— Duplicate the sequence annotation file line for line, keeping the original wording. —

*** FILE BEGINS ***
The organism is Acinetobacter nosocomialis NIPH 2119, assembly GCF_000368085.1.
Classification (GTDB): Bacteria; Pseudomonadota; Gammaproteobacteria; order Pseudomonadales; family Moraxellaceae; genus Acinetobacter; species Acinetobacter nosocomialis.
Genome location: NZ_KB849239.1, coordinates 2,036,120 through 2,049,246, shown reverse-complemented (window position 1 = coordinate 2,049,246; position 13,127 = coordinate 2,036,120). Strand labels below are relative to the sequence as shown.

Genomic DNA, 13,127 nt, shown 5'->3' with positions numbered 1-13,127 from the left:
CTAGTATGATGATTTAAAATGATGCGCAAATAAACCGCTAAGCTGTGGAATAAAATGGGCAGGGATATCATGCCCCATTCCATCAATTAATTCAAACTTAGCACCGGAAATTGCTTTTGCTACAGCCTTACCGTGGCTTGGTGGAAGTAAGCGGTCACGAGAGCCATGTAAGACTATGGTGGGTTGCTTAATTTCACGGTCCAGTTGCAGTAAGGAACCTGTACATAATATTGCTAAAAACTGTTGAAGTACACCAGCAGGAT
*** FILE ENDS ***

The organism is Acinetobacter nosocomialis NIPH 2119, assembly GCF_000368085.1.
Classification (GTDB): Bacteria; Pseudomonadota; Gammaproteobacteria; order Pseudomonadales; family Moraxellaceae; genus Acinetobacter; species Acinetobacter nosocomialis.
Genome location: NZ_KB849239.1, coordinates 2,036,120 through 2,049,246, shown reverse-complemented (window position 1 = coordinate 2,049,246; position 13,127 = coordinate 2,036,120). Strand labels below are relative to the sequence as shown.

Genomic DNA, 13,127 nt, shown 5'->3' with positions numbered 1-13,127 from the left:
CTAGTATGATGATTTAAAATGATGCGCAAATAAACCGCTAAGCTGTGGAATAAAATGGGCAGGGATATCATGCCCCATTCCATCAATTAATTCAAACTTAGCACCGGAAATTGCTTTTGCTACAGCCTTACCGTGGCTTGGTGGAAGTAAGCGGTCACGAGAGCCATGTAAGACTATGGTGGGTTGCTTAATTTCACGGTCCAGTTGCAGTAAGGAACCTGTACATAATATTGCTAAAAACTGTTGAAGTACACCAGCAGGAT